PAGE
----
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The Film and TV Charity’s Covid-19 relief fund runs dry after 3,000 applications

People in the UK film, TV and cinema industry have applied for more than £5m in grants.

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The Clapham Picturehouse in London remains closed (Adam Davy/PA)

The Clapham Picturehouse in London remains closed (Adam Davy/PA)

The Clapham Picturehouse in London remains closed (Adam Davy/PA)

The Film and TV Charity has said its Covid-19 emergency relief fund has already run dry after nearly 3,000 people applied for more than £5 million.

The charity has launched an urgent appeal for donations to help support people in the UK film, TV and cinema industry, particularly freelancers facing financial hardship through the coronavirus crisis.

Film and TV production shut down across the UK last month and cinemas closed, leaving thousands of people out of work.

The £3 million relief fund, set up in partnership with the British Film Institute (BFI), has been supported by donations from Netflix, the BFI, BBC Studios, BBC Content, WarnerMedia and others.

It fund will provide one-off grants from £500 to £2,500 to those struggling financially and will need to prioritise those most in need.

The charity has also distributed £140,000 to nearly 400 people since the start of the crisis via its long-standing hardship fund, providing stop-gap grants of up to £500 to cover essential living costs such as food and bills.

The charity has seen a five-times increase in demand for its mental health services, with almost 1,800 people contacting its free, 24-hour film and TV support line in the past six weeks.

It has said it is worried about the increased mental health risks during the pandemic, particularly for the freelance community who are not able to access company support structures, and has partnered with mental health charity Mind to create tailored advice for the film and TV industry to help with common mental health concerns, available online.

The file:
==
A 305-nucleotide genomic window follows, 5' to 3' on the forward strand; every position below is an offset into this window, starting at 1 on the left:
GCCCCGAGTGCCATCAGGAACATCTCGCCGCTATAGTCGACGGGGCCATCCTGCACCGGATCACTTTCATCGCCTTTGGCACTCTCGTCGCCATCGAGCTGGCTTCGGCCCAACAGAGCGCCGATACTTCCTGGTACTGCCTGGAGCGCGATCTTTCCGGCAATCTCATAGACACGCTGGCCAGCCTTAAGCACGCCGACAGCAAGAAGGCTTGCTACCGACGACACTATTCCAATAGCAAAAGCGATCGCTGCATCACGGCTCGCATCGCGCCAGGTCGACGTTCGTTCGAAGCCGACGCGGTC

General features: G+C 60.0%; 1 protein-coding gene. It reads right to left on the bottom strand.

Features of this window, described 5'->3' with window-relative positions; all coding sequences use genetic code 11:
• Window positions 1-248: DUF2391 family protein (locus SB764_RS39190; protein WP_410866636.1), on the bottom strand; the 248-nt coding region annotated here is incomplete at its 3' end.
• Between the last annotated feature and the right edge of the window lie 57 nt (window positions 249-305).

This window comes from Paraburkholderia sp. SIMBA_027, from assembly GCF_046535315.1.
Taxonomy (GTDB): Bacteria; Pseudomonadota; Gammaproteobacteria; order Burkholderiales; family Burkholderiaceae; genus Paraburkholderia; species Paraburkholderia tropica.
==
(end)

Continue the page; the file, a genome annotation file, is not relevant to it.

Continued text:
It has also set up new services available via the 24-hour support line, including one-to-one video therapy, online CBT (cognitive behavioural therapy), and bereavement counselling.

People are out of work and desperately worried about their futureAlan Pumfrey, The Film and TV Charity

Alex Pumfrey, chief executive of The Film and TV Charity, said: “Coronavirus is having a devastating impact on our industry.

“People are out of work and desperately worried about their future. The charity has been able to take urgent steps but the number of applications and calls for help demonstrate the extraordinary need for financial support for freelancers.

“We’re all part of a brilliant, successful and creative community that is now facing some of its toughest ever challenges. We’re hugely thankful to those who have already donated.

“We need to do more. We’re urging people to help us to reopen these funds and extend our services to reach more of the most vulnerable in our industry.”

PA